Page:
The April grand opening, featuring The Perfect Collection exhibit of 300 objects from collectors in New England, was promoted through press releases sent to newspapers nationally. In addition, word-of-mouth and a direct mail campaign played significant roles. Monthly direct mail brochures were sent out promoting the museum and its new focus to people residing in the New England area. People who received the mailings were on lists Fuller Craft had and those obtained from The Society of Arts and Crafts in Boston.
Collectors clamored to donate their crafts to The Perfect Collection, which, because there were so many loans, prompted Fuller Craft to plan for a second exhibit to accommodate the high level of interest.
“It was fantastic. People had these collections that were over the top. There was a good base of constituents. These people were going to be our foundation… people who go to galleries, move across craft circles,” Maydoney explains, noting that some 400 people attended the grand opening.
“The idea for The Perfect Collection was that we would take a couple of pieces from our museum collection, but the majority was going to be a collection of contemporary pieces selected from private collections across New England. The idea being fully that when Fuller Craft was realized as a craft museum, its most ‘perfect’ collection would look like the one we had assembled,” he adds.
With its new focus and brand, Fuller Craft has managed to lure 20 times more attendees to its exhibit openings, for an average of 1,000 people per show. Membership has exceeded expectations as well, with more than 1,000 new members.
That was the message Fuller Craft wanted to convey to the public, though the inside strategy was to get the most serious collectors into the building—and start to build a base for fundraising.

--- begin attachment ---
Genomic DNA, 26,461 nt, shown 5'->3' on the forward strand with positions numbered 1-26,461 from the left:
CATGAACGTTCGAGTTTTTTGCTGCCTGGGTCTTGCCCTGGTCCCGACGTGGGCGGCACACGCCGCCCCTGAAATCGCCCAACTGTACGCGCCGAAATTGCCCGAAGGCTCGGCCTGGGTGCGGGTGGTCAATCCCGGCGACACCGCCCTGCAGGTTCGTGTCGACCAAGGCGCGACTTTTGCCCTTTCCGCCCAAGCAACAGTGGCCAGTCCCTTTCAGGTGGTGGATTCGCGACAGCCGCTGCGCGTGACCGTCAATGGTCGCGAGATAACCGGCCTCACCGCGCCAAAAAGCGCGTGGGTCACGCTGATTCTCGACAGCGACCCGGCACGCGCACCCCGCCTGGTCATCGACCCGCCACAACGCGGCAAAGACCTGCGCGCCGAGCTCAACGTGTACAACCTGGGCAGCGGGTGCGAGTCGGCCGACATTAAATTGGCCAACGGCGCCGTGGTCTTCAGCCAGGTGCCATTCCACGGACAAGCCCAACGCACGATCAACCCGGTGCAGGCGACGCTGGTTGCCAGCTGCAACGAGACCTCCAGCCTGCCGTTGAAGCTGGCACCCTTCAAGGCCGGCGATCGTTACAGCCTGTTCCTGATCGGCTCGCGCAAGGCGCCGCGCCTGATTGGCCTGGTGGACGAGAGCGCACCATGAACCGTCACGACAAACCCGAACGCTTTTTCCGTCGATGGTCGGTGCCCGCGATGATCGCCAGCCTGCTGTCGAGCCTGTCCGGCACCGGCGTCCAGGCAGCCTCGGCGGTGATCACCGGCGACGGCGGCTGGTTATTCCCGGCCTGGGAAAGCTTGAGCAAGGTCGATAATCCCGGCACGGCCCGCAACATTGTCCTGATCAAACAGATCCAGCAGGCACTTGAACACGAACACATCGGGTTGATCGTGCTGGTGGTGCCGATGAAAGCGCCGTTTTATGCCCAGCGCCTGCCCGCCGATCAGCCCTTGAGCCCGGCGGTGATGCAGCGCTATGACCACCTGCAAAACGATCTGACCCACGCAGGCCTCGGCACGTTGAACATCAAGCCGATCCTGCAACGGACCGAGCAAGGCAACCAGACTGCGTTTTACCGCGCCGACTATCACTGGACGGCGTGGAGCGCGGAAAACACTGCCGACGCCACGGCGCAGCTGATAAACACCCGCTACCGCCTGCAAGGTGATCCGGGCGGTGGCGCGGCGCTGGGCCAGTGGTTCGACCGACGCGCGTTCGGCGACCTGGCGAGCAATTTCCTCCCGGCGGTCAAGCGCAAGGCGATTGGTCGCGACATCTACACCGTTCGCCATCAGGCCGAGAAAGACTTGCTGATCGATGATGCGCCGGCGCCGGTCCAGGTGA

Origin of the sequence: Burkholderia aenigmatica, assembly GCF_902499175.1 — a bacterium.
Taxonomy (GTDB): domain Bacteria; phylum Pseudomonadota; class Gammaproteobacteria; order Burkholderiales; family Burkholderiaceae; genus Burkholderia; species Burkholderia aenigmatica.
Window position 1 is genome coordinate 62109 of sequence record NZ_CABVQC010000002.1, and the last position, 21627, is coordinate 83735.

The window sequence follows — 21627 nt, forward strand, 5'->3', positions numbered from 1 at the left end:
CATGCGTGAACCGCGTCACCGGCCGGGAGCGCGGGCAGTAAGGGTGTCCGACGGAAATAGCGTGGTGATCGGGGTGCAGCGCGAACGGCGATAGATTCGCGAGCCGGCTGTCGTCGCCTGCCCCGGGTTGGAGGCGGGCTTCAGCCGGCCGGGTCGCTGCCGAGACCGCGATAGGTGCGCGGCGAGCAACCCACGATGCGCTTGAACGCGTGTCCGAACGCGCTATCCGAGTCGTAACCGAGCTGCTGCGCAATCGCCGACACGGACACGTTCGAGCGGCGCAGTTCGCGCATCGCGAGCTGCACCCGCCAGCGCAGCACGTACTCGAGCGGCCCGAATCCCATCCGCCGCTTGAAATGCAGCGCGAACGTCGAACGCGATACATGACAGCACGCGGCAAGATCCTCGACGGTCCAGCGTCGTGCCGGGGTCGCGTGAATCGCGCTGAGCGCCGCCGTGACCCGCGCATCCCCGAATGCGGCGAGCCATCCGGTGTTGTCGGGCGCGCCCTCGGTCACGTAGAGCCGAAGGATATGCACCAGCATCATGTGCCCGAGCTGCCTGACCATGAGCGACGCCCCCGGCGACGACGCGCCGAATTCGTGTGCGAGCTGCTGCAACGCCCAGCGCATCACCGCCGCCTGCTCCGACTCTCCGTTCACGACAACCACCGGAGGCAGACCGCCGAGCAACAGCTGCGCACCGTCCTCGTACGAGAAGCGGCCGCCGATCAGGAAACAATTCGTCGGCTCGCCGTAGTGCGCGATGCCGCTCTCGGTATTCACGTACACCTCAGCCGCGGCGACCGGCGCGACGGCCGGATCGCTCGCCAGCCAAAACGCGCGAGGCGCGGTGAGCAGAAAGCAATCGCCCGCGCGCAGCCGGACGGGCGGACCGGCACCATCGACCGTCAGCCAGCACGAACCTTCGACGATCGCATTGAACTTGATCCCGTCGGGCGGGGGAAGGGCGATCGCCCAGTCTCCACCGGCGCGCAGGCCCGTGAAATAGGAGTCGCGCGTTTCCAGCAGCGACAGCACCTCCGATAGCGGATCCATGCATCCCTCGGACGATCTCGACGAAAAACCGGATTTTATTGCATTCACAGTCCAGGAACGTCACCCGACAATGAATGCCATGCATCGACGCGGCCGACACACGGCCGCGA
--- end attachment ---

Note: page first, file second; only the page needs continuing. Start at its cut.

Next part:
“People have come from Chicago, New York… even collectors from California (to Fuller Craft),” Keyworth notes.
And the results prove it.
With its new focus and brand, Fuller Craft has managed to lure 20 times more attendees to its exhibit openings, for an average of 1,000 people per show. Membership has exceeded expectations as well, with more than 1,000 new members, about a 40% increase over levels before the change in direction. Individual memberships are $40 and $60 for a family.
The museum’s changes have also boosted admissions. Museum admissions ($8 adults, $5 for seniors and students, free for members and children under age 12) increased by 73%, to a total of 7,065 people for fiscal year 2005 (ended June 30) compared with fiscal year 2003.
Meanwhile, Fuller Craft has been receiving generous donations. In the past, cash and in-kind contributions reached $18,000 for some events. But the most recent event this summer brought in $100,000 in cash and in-kind contributions (donations of artwork, along with ticket, auction and underwriting receipts). Museum tours, held every Saturday, also experienced a jump in attendees. To compare, in fiscal year 2005 the museum attracted a total of 3,800 people for tours compared with 2,300 in fiscal year 2004.
“People are just in awe of what’s happening to our museum. Exhibitions have been extremely well-attended, donor support is significantly higher, and we’re being looked at as a model—nationally.” Gretchen Keyworth, Fuller Craft Museum Executive Director
“People are just in awe of what’s happening to our museum. Exhibitions have been extremely well-attended, donor support is significantly higher, and we’re being looked at as a model—nationally,” Keyworth says.